On 10 June 1994 a bankruptcy order was made against Mr Barcham on his own petition. The Official Receiver became his trustee in bankruptcy. He continued as such until August 2004 when the appellant, Jeremy Stuart French, and one other were appointed by the Secretary of State to be joint trustees in his place. Their appointment took effect from 18 August 2004. The appointment empowered either trustee to act in any matter.

The application to the court

4

On 14 December 2006 Mr French applied to the Southend County Court for orders for the sale of the property, for its possession and for ancillary relief in connection with the sale. He also sought a declaration that the respective interests in the net proceeds of sale should be 50% for himself (as trustee) and 50% for Mrs Barcham. Mr and Mrs Barcham were the respondents to the application.

5

Following adjournments for the purpose of filing evidence and obtaining a joint surveyor's opinion on the rental value of the property, the application eventually came on for hearing on 19 November 2007. The dispute was not over the trustee's entitlement to possession and sale of the property, nor over the beneficial shares in it since it was common ground that the respondents had acquired it as beneficial tenants in common in equal shares, nor over the fact that in consequence of his bankruptcy all those years earlier Mr Barcham's equitable half share had vested in the Official Receiver and, following their appointment as joint trustees of his estate, in Mr French and his colleague. Rather, the dispute was over what deductions should be made from the trustees' half share of the net sale proceeds to compensate Mrs Barcham for various payments that she had made and, correspondingly, what if any deductions should be made from her half share of the net sale proceeds to reflect the fact that since Mr Barcham's bankruptcy she and Mr Barcham had remained in joint occupation of the whole of the property. As the district judge observed:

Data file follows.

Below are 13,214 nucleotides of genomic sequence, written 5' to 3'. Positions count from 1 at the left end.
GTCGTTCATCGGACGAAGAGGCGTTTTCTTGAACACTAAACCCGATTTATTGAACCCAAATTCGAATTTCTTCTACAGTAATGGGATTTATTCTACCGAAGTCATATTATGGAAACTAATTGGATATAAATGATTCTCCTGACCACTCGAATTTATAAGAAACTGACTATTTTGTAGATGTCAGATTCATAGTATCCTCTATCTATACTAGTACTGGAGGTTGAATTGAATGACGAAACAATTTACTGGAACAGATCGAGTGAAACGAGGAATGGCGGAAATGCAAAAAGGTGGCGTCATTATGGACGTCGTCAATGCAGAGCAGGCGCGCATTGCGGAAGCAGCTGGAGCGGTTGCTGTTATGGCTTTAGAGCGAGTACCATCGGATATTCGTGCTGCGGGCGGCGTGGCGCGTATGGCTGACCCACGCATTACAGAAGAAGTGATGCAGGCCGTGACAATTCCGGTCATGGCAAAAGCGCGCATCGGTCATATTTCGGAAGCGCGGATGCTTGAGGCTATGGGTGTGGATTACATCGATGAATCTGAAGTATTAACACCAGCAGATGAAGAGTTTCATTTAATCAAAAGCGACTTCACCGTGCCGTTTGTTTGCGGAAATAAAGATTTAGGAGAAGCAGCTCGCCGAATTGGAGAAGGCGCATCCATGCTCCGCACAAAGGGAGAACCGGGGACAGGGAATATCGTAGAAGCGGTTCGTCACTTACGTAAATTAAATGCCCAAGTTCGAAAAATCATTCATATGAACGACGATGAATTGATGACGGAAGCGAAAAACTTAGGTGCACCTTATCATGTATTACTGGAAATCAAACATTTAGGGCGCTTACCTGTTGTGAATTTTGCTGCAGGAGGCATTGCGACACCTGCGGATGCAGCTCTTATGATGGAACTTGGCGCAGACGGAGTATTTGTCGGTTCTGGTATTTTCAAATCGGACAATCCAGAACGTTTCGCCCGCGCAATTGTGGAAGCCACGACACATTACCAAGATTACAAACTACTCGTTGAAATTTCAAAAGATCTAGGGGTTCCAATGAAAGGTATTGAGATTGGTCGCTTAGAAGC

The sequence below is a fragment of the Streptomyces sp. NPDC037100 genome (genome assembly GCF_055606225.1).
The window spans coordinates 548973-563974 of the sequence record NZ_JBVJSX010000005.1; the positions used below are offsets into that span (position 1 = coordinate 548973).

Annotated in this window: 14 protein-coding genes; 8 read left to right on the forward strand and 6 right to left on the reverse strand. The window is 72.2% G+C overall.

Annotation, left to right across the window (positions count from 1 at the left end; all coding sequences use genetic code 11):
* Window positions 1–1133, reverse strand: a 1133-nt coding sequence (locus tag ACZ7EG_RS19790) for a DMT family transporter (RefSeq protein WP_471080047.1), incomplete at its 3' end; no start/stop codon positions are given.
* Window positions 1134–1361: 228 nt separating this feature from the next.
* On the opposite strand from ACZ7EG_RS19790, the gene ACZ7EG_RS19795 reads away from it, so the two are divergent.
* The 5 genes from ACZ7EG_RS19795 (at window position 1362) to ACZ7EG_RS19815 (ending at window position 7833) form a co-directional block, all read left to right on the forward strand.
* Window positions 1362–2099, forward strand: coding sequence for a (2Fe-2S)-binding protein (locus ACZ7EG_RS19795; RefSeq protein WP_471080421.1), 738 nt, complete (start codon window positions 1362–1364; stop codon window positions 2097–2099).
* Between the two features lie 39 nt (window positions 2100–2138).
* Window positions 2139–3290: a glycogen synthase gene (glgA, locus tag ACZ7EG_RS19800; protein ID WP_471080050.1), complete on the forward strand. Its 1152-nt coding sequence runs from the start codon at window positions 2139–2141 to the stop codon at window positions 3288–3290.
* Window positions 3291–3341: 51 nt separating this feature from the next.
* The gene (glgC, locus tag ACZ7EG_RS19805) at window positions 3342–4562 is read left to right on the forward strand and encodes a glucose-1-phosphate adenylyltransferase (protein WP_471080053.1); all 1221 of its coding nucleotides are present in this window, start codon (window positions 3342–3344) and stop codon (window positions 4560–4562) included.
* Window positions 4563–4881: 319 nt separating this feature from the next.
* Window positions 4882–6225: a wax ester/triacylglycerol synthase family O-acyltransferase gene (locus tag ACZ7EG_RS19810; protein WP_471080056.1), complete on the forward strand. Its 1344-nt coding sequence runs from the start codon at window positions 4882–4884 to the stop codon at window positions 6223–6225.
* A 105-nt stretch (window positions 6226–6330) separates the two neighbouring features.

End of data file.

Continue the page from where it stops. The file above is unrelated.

“2. There is no issue between the parties that this is a case where the trustee is entitled to an order for possession and sale because the interests of the creditors prevail over the interests of anyone else save in exceptional circumstances, and it is not argued by either of the respondents that there are any exceptional circumstances in this case.”